The closer a comet gets to the Sun, the longer and brighter its tail will grow. The tail can grow significantly longer than the nucleus and clock in around half a million miles long.

Where do comets come from?

All comets have highly eccentric orbits. Their paths are elongated ovals with extreme trajectories that take them both very close to and very far from the Sun.

An object will orbit faster the closer it is to the Sun, as angular momentum is conserved. Think about how an ice skater spins faster when they bring their arms in closer to their body – similarly, comets speed up when they get close to the Sun. Otherwise, comets spend most of their time moving relatively slowly through the outer reaches of the solar system.

A lot of comets likely originate in a far-out region of our solar system called the Oort cloud.

The Oort cloud is predicted to be a round shell of small solar system bodies that surround the Earth’s solar system with an innermost boundary about 2,000 times farther from the Sun than Earth. For reference, Pluto is only about 40 times farther.

A NASA diagram of the Oort cloud’s structure. The term KBO refers to Kuiper Belt objects near where Pluto lies. <a href="" rel="nofollow noopener" target="_blank" data-ylk="slk:NASA;elm:context_link;itc:0" class="link ">NASA</a>
A NASA diagram of the Oort cloud’s structure. The term KBO refers to Kuiper Belt objects near where Pluto lies. NASA

Comets from the Oort cloud take over 200 years to complete their orbits, a metric called the orbital period. Because of their long periods, they’re called long-period comets. Astronomers often don’t know much about these comets until they get close to the inner solar system.

Short-period comets, on the other hand, have orbital periods of less than 200 years. Halley’s comet is a famous comet that comes close to the Sun every 75 years.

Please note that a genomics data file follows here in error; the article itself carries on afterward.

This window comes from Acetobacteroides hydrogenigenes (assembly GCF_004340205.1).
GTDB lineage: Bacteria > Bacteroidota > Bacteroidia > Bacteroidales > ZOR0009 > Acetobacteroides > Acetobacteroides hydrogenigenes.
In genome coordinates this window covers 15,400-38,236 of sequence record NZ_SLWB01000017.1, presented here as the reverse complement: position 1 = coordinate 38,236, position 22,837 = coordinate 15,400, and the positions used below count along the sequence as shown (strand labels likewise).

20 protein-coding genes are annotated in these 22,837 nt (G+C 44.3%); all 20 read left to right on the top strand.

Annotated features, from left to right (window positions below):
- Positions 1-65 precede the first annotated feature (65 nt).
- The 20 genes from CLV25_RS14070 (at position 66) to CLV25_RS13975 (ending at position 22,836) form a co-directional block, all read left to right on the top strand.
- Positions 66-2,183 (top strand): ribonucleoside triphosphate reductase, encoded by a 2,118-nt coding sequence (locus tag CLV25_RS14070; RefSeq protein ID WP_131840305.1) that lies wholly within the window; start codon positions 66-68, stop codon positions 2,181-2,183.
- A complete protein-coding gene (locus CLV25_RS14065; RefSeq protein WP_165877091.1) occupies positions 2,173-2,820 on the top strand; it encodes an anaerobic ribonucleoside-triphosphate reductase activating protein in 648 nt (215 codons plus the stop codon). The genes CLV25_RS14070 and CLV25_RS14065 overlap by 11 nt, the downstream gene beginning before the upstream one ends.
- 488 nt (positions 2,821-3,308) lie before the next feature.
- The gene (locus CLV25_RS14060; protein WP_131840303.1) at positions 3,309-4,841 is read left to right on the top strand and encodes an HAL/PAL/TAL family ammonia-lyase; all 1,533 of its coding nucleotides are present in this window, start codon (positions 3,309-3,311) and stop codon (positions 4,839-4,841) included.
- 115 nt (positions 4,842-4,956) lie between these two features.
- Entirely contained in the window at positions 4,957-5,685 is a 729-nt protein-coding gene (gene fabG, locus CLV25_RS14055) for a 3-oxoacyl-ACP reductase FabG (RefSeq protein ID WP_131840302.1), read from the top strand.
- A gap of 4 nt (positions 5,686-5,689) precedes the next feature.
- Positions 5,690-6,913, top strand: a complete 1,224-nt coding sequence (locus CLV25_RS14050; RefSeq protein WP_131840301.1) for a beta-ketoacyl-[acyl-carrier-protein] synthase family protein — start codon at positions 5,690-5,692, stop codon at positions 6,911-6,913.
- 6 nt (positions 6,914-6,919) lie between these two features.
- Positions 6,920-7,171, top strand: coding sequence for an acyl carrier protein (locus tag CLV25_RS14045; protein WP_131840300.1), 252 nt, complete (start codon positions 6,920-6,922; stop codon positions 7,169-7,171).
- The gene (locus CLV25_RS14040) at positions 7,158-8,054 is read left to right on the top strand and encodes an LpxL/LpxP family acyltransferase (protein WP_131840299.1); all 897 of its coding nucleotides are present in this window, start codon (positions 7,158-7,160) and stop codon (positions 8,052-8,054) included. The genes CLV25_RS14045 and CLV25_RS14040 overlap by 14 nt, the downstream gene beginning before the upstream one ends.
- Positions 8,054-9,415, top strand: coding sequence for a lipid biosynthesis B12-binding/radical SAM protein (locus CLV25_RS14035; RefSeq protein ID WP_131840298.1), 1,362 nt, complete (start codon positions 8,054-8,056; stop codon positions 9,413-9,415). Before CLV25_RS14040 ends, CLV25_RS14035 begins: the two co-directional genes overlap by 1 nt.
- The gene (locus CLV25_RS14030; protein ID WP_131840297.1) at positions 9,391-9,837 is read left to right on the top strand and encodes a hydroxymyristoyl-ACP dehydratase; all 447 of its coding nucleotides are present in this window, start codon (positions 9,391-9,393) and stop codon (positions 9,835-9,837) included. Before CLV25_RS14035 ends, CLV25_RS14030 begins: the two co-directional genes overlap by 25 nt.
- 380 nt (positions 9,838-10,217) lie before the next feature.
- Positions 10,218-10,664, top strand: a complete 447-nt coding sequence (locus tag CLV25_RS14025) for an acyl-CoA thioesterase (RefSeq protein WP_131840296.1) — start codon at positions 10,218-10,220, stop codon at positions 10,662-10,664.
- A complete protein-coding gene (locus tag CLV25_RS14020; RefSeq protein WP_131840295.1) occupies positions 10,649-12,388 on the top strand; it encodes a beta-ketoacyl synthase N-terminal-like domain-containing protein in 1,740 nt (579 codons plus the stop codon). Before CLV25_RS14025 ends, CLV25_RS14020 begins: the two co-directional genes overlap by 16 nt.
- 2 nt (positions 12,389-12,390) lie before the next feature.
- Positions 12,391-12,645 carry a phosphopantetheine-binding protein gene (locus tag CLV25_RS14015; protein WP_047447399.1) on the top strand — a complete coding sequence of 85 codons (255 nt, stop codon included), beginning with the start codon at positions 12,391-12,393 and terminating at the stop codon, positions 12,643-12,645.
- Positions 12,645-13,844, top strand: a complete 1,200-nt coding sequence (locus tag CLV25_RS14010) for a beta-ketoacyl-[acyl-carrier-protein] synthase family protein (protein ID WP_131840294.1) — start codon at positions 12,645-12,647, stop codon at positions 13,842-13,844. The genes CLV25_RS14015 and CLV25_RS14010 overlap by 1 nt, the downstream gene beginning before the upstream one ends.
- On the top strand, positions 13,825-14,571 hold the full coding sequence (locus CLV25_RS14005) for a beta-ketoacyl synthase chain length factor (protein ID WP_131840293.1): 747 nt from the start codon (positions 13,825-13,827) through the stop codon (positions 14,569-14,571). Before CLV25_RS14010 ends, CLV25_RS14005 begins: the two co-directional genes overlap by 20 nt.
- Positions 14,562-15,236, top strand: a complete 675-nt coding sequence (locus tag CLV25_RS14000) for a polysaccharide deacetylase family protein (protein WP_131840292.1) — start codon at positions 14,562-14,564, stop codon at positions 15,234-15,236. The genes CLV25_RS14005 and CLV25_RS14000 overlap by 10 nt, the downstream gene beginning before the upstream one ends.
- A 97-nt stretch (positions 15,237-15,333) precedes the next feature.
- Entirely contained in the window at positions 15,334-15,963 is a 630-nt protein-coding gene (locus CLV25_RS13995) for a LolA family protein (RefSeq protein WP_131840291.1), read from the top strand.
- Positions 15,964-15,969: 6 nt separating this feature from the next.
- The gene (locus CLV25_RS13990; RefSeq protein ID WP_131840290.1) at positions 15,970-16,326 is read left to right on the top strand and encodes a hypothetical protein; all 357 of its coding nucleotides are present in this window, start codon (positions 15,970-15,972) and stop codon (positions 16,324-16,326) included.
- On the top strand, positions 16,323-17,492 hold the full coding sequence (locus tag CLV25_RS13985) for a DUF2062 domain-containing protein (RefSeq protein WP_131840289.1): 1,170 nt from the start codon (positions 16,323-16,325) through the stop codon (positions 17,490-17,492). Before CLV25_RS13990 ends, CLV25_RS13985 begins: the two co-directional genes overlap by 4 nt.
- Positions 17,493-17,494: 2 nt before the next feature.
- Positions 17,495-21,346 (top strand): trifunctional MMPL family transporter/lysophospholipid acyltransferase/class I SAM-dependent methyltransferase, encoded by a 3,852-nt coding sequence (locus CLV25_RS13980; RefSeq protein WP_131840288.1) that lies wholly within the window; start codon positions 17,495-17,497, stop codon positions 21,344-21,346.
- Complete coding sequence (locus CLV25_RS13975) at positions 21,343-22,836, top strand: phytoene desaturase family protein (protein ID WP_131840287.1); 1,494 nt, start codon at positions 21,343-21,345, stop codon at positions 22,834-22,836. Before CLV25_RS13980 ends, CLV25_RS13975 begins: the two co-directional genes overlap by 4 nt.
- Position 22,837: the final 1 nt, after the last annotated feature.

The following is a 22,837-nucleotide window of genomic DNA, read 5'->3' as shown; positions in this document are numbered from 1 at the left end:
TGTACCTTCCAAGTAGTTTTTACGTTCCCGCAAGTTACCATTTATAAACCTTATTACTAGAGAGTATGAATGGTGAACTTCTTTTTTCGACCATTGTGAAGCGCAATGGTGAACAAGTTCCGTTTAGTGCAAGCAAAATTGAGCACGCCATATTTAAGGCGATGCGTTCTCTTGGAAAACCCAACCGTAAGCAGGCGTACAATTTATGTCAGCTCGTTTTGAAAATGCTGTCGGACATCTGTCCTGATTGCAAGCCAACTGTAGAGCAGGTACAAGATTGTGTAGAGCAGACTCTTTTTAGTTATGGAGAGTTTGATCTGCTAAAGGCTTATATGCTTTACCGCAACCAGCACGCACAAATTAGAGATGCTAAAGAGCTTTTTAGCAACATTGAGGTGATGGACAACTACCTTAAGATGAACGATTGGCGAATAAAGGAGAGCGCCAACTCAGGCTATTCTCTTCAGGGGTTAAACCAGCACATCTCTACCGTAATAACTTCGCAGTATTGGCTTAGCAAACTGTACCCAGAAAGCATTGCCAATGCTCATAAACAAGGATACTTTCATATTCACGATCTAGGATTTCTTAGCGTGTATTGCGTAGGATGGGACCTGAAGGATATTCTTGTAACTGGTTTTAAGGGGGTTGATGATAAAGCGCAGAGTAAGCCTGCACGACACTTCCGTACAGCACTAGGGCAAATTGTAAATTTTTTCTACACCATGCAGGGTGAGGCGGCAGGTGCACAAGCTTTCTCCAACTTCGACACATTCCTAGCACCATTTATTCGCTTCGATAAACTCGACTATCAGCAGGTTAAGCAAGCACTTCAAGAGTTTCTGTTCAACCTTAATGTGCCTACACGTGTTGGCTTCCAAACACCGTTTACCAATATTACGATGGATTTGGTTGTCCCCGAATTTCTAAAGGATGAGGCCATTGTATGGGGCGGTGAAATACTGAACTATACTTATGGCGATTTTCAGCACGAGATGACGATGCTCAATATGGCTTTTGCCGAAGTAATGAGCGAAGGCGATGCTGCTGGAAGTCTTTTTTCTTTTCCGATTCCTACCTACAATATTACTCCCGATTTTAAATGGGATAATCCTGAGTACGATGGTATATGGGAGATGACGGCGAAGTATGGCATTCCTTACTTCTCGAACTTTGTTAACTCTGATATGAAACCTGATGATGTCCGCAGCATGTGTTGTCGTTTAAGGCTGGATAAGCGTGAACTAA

While that’s a long time for a human, that’s a short period for a comet. Short-period comets generally come from the Kuiper Belt, an asteroid belt out beyond Neptune and, most famously, the home of Pluto.

There’s a subset of short-period comets that get only to about Jupiter’s orbit at their farthest point from the Sun. These have orbital periods of less than 20 years and are called Jupiter-family comets.

Comets’ time in the inner solar system is relatively short, generally on the order of weeks to months. As they approach the Sun, their tails grow and they brighten before fading on their way back to the outer solar system.

But even the short-period comets don’t come around often, and their porous interior means they can sometimes fall apart. All of this makes their behavior difficult to predict. Astronomers can track comets when they are coming toward the inner solar system and make predictions based on observations. But they never quite know if a comet will get bright enough to be seen with the naked eye as it passes Earth, or if it will fall apart and fizzle out as it enters the inner solar system.

Either way, comets will keep people looking up at the skies for years to come.

This article is republished from The Conversation, an independent nonprofit news site dedicated to sharing ideas from academic experts. The Conversation has a variety of fascinating free newsletters.

It was written by: Shannon Schmoll, Michigan State University.

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Shannon Schmoll receives funding from National Science Foundation, president-elect of the International Planetarium Society, and treasurer of the Great Lakes Planetarium Association.